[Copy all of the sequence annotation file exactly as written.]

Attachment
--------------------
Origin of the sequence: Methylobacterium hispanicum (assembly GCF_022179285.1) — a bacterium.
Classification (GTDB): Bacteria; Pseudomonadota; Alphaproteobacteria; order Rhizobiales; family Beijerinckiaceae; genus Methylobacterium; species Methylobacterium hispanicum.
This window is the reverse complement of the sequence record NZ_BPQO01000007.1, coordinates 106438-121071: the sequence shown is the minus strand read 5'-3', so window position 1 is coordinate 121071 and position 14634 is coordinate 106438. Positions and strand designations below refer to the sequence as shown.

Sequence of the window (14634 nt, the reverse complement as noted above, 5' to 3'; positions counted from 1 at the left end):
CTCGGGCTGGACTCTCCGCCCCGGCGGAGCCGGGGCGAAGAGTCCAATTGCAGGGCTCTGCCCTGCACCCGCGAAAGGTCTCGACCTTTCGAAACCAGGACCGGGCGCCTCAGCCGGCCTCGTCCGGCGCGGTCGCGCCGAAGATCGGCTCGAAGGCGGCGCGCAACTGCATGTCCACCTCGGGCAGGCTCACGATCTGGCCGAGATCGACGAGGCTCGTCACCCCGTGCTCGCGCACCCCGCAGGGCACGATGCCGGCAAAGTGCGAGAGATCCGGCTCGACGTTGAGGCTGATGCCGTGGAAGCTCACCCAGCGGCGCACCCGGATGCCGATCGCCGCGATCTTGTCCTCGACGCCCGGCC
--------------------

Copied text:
Origin of the sequence: Methylobacterium hispanicum (assembly GCF_022179285.1) — a bacterium.
Classification (GTDB): Bacteria; Pseudomonadota; Alphaproteobacteria; order Rhizobiales; family Beijerinckiaceae; genus Methylobacterium; species Methylobacterium hispanicum.
This window is the reverse complement of the sequence record NZ_BPQO01000007.1, coordinates 106438-121071: the sequence shown is the minus strand read 5'-3', so window position 1 is coordinate 121071 and position 14634 is coordinate 106438. Positions and strand designations below refer to the sequence as shown.

Sequence of the window (14634 nt, the reverse complement as noted above, 5' to 3'; positions counted from 1 at the left end):
CTCGGGCTGGACTCTCCGCCCCGGCGGAGCCGGGGCGAAGAGTCCAATTGCAGGGCTCTGCCCTGCACCCGCGAAAGGTCTCGACCTTTCGAAACCAGGACCGGGCGCCTCAGCCGGCCTCGTCCGGCGCGGTCGCGCCGAAGATCGGCTCGAAGGCGGCGCGCAACTGCATGTCCACCTCGGGCAGGCTCACGATCTGGCCGAGATCGACGAGGCTCGTCACCCCGTGCTCGCGCACCCCGCAGGGCACGATGCCGGCAAAGTGCGAGAGATCCGGCTCGACGTTGAGGCTGATGCCGTGGAAGCTCACCCAGCGGCGCACCCGGATGCCGATCGCCGCGATCTTGTCCTCGACGCCCGGCC